This legislation continues to be a thinly disguised law to protect the "Local" broadcasters, most of which are owned by companies which own more than one station anyway. Anyone who thinks otherwise and holds any hope for the gov't doing ANYTHING which might benefit the consumer is living in a land of make-believe...
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#16 OFFLINE   jrbdmb

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Posted 29 April 2004 - 06:54 AM

Why do you say they are numbered? From the way I read it you have 60 days to choose if you want your locals or DN, and can choose to keep the DN. I guess you're saying that you couldn't have both locals and DN?

OK, I overstated it a bit ... but since almost all major markets have locals, and I suspect that *most* subs will pick locals over distants, the number of distant NET subs will decrease dramatically after this passes.

#17 OFFLINE   Chris Freeland

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Posted 29 April 2004 - 07:33 AM

We have the best Congress that the NAB can buy. :(

#18 OFFLINE   Jacob S

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Posted 29 April 2004 - 04:56 PM

They might as well eliminate distant networks if Dish is able to provide a neighboring DMA's locals to an area. It is a wonder that they have not made that mandatory. I imagine Dish will provide the unserved local markets a neighboring DMA if permitted until that DMA is put up. This would give everyone access to the networks even if it means it is a little distance away.

#19 OFFLINE   SamC

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Posted 29 April 2004 - 06:35 PM

IMHO,

We have been down the path of "I want NBC from 47 different cities and I have a right to it" many times. The simple answer is no, you have no such right.

I think the following would be a good basis for the future:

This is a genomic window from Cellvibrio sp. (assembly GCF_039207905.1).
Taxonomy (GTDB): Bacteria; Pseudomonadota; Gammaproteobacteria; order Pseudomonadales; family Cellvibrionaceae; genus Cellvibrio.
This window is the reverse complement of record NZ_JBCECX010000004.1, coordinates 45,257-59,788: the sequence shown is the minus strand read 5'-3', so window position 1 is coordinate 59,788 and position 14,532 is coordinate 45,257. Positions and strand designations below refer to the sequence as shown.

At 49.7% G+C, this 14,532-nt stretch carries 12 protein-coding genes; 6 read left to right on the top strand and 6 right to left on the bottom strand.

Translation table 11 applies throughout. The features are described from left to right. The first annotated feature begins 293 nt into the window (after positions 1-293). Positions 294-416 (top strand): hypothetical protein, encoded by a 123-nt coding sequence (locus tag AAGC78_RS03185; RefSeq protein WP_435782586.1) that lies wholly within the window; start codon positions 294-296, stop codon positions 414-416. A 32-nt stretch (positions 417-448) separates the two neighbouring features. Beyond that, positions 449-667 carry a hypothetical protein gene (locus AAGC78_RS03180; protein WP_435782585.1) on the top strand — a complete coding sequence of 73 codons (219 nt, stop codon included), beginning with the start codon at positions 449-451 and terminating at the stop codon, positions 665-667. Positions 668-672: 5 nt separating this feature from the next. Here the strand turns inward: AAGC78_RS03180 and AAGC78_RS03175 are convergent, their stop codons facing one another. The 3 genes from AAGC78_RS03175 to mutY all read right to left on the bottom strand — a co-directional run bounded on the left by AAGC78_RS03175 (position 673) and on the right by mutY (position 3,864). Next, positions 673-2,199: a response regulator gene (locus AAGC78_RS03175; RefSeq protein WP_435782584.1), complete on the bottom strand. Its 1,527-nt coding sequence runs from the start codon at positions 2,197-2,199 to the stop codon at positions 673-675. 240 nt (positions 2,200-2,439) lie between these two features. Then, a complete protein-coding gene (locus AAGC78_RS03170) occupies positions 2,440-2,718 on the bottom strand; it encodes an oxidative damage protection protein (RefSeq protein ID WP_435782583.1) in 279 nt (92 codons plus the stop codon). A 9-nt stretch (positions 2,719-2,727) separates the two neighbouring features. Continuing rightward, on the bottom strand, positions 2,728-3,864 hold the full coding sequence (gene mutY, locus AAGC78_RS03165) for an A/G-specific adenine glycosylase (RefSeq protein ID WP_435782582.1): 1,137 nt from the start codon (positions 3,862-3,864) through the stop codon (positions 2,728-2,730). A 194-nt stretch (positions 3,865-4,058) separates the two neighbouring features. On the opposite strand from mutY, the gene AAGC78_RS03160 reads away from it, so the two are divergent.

- DBS should have the right to carry significantly viewed stations.

- DBS should have the right to carry any station for which the viewer is within the Grade B.

- Only one station, per network, should have veto rights over waiver requests.

- If a local station is not broadcasting in digital at 100% of its power and in HD when the network provides HD, DBS can carry an distant digital HD.

- When all of the "Big 4" stations in a DMA are from one state, those parts of the DMA in other states can get additional locals from their state's of residence.

- Any local station which carries programming that is 95% or more duplicated by a national cable channel (Pax, Daystar, etc) is not eligiable for must carry.

- Any white area resident can get distants from any place that his dish can see the spot for.

- UPN and WB should be treated as networks for distant purposes. If the DMA does not contain these, they can be suplemented.

- If a local station does not carry a particular network show, DBS can unscramble the NY or LA feed for that time period for all customers.

- Waiver requests should work in reverse. Viewers should get distants upon request, and then it would be up to the local NABandit to protest and try to have these taken away.

- A waiver denial must be signed on by the station engineer. If it is proven that he signed in bad faith, which is to say he signed a denial where no reasonable person could believe that an appropriate signal can be received, he should lose his FCC card and the station should be fined.

Pipe dreams, I know.

#20 Guest_jericho29_*

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Posted 30 April 2004 - 12:14 AM

So can someone tell me if I will lose my distant networks? I live in an area where I qualify for Distant Nets because I'm far enough away from my DMA stations broadcast towers (Tulsa). Will I end up losing my Mountain and Pacific time zone channels?